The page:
Article about Whale Watching

On both sides of the border, the recent health woes of Southern Resident Killer Whales in the Salish Sea have rightfully shone a spotlight on their plight.

Most recently, Canada’s National Energy Board released its reconsideration report to the government, recommending that the Trans Mountain Expansion Project be approved, along with a number of noise-reduction measures for various vessels, including whale-watching boats.

Unfortunately, the NEB’s report on these topics and the ensuing coverage rely on old data and do not accurately represent the reality of what’s occurring on the water and the steps that should be taken to save the Southern Residents.

For more than 40 years, I have studied killer whales and other Salish Sea wildlife extensively and it’s crucial to note upfront that the lack of Chinook salmon is widely agreed to be the leading cause behind the whales’ recent decline. Humpbacks, Bigg’s (transient) killer whales and grey whales are thriving in the same waters, highlighting the fact that Southern Resident orcas are struggling to obtain salmon.

But a particular focus of my studies has been on how vessel disturbance affects killer whales. Given the available research, I’m confident that responsible whale-watching protects whales on the water and contributes to their recovery off the water.

Professional whale watchers have closely followed the research from myself and others on how Southern Residents’ eating and swimming patterns change around vessels and have called on their ranks to take actions that reduce negative effects on the whales. Their operators have since changed their best practices, so that those who follow them no longer have a negative impact on whales.

Research has shown that the top driver of noise is vessel speed. When viewing wildlife, whale-watch boats operate at a go-slow speed that’s at the ambient noise level of rainfall. On the other hand, commercial ships like tankers dominate the soundscape from miles away — so for the NEB to group these together is misleading.

Recent columns on the NEB report state that Southern Residents are being “chased” by whale watchers virtually all day from May through September. While recreational vessels are on the water throughout the day, the Pacific Whale Watch Association recently reported that it sees Southern Residents on approximately 15 per cent of its tours. In May 2018, there were zero reported sightings in the inland waters of the Salish Sea, the first time that’s happened since 1976, when the Center for Whale Research began tracking such data.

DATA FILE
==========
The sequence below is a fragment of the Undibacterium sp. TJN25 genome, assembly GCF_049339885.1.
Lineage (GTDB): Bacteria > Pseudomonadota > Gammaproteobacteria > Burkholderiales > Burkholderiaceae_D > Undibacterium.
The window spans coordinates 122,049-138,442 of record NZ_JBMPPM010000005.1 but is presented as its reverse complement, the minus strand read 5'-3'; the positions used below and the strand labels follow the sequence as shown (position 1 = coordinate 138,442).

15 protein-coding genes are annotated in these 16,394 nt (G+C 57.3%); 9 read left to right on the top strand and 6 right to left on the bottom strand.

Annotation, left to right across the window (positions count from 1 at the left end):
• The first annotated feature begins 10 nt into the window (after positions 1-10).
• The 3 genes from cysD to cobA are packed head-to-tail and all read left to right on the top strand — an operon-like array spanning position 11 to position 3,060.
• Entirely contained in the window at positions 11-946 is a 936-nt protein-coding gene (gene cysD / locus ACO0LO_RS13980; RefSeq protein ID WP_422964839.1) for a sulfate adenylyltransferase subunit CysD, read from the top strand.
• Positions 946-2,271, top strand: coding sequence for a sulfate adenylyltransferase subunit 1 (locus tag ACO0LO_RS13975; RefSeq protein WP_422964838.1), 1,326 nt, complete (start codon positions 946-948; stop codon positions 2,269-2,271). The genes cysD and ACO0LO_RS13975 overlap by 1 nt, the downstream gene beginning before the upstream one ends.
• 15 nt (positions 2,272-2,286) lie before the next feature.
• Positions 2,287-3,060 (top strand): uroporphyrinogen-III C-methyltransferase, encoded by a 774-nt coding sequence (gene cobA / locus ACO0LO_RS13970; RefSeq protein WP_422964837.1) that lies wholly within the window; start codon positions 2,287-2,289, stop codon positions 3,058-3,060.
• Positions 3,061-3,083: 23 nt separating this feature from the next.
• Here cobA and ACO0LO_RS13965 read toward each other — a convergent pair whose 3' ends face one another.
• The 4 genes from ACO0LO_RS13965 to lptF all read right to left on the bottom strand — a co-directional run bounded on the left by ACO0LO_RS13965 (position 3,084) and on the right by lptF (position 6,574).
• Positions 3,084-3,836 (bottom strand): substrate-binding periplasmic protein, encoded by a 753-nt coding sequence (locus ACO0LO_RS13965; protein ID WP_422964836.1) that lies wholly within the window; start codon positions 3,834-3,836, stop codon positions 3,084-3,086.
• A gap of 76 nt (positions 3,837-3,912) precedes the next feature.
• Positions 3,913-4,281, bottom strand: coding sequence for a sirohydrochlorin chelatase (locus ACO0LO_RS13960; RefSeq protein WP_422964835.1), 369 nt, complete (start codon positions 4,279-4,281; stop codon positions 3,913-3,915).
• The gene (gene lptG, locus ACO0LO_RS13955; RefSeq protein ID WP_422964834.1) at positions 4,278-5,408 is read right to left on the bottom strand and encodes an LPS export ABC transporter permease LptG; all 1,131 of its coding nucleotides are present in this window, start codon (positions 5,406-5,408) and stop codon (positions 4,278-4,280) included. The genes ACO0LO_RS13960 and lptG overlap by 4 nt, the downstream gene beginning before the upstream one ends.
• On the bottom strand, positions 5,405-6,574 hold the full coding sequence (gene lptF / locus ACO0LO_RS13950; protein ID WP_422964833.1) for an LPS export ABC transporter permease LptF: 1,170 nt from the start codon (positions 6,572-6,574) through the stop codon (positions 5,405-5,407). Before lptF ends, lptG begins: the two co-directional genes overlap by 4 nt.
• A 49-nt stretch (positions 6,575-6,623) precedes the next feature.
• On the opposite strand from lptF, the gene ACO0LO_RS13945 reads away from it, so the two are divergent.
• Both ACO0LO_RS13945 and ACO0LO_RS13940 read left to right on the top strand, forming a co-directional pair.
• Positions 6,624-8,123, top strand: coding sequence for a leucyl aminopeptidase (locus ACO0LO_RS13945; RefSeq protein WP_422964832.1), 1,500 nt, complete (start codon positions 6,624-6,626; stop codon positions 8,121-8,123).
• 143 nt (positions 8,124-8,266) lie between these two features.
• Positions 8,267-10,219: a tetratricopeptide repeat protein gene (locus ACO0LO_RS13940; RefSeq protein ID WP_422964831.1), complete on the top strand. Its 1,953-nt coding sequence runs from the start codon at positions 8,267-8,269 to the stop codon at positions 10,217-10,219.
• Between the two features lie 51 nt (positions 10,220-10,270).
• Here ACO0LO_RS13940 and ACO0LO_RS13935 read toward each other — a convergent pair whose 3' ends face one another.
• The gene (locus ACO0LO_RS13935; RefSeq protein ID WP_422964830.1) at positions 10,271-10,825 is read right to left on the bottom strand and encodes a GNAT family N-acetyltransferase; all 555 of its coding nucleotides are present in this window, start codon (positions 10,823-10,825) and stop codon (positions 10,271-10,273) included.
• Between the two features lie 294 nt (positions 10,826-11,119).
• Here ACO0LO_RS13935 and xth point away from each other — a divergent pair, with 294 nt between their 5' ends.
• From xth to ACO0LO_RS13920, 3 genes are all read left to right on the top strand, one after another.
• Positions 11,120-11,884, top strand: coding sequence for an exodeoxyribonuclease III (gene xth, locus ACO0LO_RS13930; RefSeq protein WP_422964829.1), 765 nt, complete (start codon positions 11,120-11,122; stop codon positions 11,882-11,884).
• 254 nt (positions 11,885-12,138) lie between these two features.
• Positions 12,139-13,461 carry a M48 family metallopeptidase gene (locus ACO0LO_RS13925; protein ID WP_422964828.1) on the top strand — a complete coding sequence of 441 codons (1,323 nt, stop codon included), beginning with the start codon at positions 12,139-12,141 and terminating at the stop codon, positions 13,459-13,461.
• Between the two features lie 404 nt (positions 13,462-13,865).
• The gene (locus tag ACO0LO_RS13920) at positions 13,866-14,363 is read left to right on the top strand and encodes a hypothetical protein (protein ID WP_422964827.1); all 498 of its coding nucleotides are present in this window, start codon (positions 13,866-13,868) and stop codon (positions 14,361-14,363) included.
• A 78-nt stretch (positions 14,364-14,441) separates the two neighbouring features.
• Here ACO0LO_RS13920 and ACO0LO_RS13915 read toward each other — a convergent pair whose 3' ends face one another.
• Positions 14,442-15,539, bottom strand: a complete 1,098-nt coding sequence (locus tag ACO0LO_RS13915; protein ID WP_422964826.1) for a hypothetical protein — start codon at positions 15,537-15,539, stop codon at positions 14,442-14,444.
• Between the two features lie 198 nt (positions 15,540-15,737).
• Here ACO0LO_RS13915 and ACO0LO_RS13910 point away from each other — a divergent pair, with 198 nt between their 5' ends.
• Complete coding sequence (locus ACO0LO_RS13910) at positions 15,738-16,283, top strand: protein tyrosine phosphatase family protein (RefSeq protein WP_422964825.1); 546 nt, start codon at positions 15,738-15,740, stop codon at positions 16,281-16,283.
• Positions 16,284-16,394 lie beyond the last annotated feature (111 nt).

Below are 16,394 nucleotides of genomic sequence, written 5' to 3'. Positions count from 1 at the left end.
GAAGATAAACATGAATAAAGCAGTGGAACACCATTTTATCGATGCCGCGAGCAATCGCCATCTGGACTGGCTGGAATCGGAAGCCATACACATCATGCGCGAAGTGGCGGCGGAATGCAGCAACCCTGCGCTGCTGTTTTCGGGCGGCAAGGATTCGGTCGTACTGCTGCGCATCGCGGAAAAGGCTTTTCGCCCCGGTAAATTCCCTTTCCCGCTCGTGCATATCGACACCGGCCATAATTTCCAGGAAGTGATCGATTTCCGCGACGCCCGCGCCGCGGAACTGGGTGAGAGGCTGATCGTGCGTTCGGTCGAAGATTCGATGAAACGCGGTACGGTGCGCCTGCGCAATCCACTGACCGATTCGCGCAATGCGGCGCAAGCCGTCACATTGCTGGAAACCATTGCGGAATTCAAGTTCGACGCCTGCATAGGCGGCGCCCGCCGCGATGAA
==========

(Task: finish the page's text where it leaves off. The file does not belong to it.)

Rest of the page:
Creating go-slow zones that apply to all small vessels would be a science-based action that reduces noise exposure around Southern Residents, expanding the volume of water they can search for salmon. For the foreseeable future, vessels that comply with go-slow zones’ rules would expose whales to less noise than distant non-whale watching vessels.

The whale watch industry has led in educating boaters and warning recreational vessels when to slow down for years, having a net positive effect when it comes to noise reduction, and this is how go-slow zones are best implemented.

Finally, it’s important to remember that ongoing mishaps in oil transport pose a greater threat to the whales than noise from tankers, and that an increasing number of Vessels of Opportunity standing by to respond to oil spills are likely to be commercial whale-watching boats.

I urge the Canadian government to follow the carefully considered scientific recommendations of researchers who’ve studied these issues for decades and implement actions that will actually help save the whales. Treating these actions as mitigation for increased tanker traffic will trap whales in their endangered status, rather than allowing these to be the first steps toward recovery.

David Bain is chief scientist of Orca Conservancy, a Washington State non-profit organization working to protect orcas and their habitat.


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